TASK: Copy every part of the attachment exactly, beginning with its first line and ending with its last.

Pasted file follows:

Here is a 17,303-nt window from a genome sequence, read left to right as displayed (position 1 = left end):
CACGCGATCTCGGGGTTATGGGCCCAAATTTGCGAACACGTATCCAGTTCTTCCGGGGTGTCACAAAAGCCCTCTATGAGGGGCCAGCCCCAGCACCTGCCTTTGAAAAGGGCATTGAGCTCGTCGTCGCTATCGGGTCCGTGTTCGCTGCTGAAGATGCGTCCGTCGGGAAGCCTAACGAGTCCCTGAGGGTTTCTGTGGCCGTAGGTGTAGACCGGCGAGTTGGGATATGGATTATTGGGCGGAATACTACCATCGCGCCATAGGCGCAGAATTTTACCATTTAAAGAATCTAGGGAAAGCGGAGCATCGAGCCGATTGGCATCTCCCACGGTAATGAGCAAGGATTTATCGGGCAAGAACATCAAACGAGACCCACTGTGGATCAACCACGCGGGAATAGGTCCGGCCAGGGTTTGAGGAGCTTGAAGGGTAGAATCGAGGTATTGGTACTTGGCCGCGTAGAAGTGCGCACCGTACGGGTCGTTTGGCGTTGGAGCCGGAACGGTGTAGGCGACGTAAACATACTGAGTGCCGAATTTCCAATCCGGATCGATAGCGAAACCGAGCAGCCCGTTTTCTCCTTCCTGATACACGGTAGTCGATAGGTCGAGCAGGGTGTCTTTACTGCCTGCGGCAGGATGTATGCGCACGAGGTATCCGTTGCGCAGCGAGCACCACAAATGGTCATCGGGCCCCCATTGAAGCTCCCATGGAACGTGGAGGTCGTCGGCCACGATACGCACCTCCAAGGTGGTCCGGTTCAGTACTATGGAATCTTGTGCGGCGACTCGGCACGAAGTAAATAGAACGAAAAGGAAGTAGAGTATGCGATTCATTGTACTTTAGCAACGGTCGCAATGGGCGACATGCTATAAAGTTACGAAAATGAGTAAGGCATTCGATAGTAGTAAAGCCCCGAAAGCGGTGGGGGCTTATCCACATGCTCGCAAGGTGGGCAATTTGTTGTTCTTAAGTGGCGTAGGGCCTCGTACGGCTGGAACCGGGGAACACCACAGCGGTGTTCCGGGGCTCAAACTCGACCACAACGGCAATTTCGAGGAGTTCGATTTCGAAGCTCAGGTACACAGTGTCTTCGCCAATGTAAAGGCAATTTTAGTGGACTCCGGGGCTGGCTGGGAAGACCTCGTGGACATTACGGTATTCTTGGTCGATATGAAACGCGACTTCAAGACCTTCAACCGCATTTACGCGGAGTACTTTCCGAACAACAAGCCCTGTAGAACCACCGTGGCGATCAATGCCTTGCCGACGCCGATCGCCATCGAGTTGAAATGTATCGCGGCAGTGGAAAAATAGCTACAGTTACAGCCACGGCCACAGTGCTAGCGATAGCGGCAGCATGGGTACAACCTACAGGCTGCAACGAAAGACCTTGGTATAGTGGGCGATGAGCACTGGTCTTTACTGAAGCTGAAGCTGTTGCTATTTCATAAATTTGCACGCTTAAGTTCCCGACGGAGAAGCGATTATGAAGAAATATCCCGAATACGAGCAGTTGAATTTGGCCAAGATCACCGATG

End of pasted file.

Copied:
Here is a 17,303-nt window from a genome sequence, read left to right as displayed (position 1 = left end):
CACGCGATCTCGGGGTTATGGGCCCAAATTTGCGAACACGTATCCAGTTCTTCCGGGGTGTCACAAAAGCCCTCTATGAGGGGCCAGCCCCAGCACCTGCCTTTGAAAAGGGCATTGAGCTCGTCGTCGCTATCGGGTCCGTGTTCGCTGCTGAAGATGCGTCCGTCGGGAAGCCTAACGAGTCCCTGAGGGTTTCTGTGGCCGTAGGTGTAGACCGGCGAGTTGGGATATGGATTATTGGGCGGAATACTACCATCGCGCCATAGGCGCAGAATTTTACCATTTAAAGAATCTAGGGAAAGCGGAGCATCGAGCCGATTGGCATCTCCCACGGTAATGAGCAAGGATTTATCGGGCAAGAACATCAAACGAGACCCACTGTGGATCAACCACGCGGGAATAGGTCCGGCCAGGGTTTGAGGAGCTTGAAGGGTAGAATCGAGGTATTGGTACTTGGCCGCGTAGAAGTGCGCACCGTACGGGTCGTTTGGCGTTGGAGCCGGAACGGTGTAGGCGACGTAAACATACTGAGTGCCGAATTTCCAATCCGGATCGATAGCGAAACCGAGCAGCCCGTTTTCTCCTTCCTGATACACGGTAGTCGATAGGTCGAGCAGGGTGTCTTTACTGCCTGCGGCAGGATGTATGCGCACGAGGTATCCGTTGCGCAGCGAGCACCACAAATGGTCATCGGGCCCCCATTGAAGCTCCCATGGAACGTGGAGGTCGTCGGCCACGATACGCACCTCCAAGGTGGTCCGGTTCAGTACTATGGAATCTTGTGCGGCGACTCGGCACGAAGTAAATAGAACGAAAAGGAAGTAGAGTATGCGATTCATTGTACTTTAGCAACGGTCGCAATGGGCGACATGCTATAAAGTTACGAAAATGAGTAAGGCATTCGATAGTAGTAAAGCCCCGAAAGCGGTGGGGGCTTATCCACATGCTCGCAAGGTGGGCAATTTGTTGTTCTTAAGTGGCGTAGGGCCTCGTACGGCTGGAACCGGGGAACACCACAGCGGTGTTCCGGGGCTCAAACTCGACCACAACGGCAATTTCGAGGAGTTCGATTTCGAAGCTCAGGTACACAGTGTCTTCGCCAATGTAAAGGCAATTTTAGTGGACTCCGGGGCTGGCTGGGAAGACCTCGTGGACATTACGGTATTCTTGGTCGATATGAAACGCGACTTCAAGACCTTCAACCGCATTTACGCGGAGTACTTTCCGAACAACAAGCCCTGTAGAACCACCGTGGCGATCAATGCCTTGCCGACGCCGATCGCCATCGAGTTGAAATGTATCGCGGCAGTGGAAAAATAGCTACAGTTACAGCCACGGCCACAGTGCTAGCGATAGCGGCAGCATGGGTACAACCTACAGGCTGCAACGAAAGACCTTGGTATAGTGGGCGATGAGCACTGGTCTTTACTGAAGCTGAAGCTGTTGCTATTTCATAAATTTGCACGCTTAAGTTCCCGACGGAGAAGCGATTATGAAGAAATATCCCGAATACGAGCAGTTGAATTTGGCCAAGATCACCGATG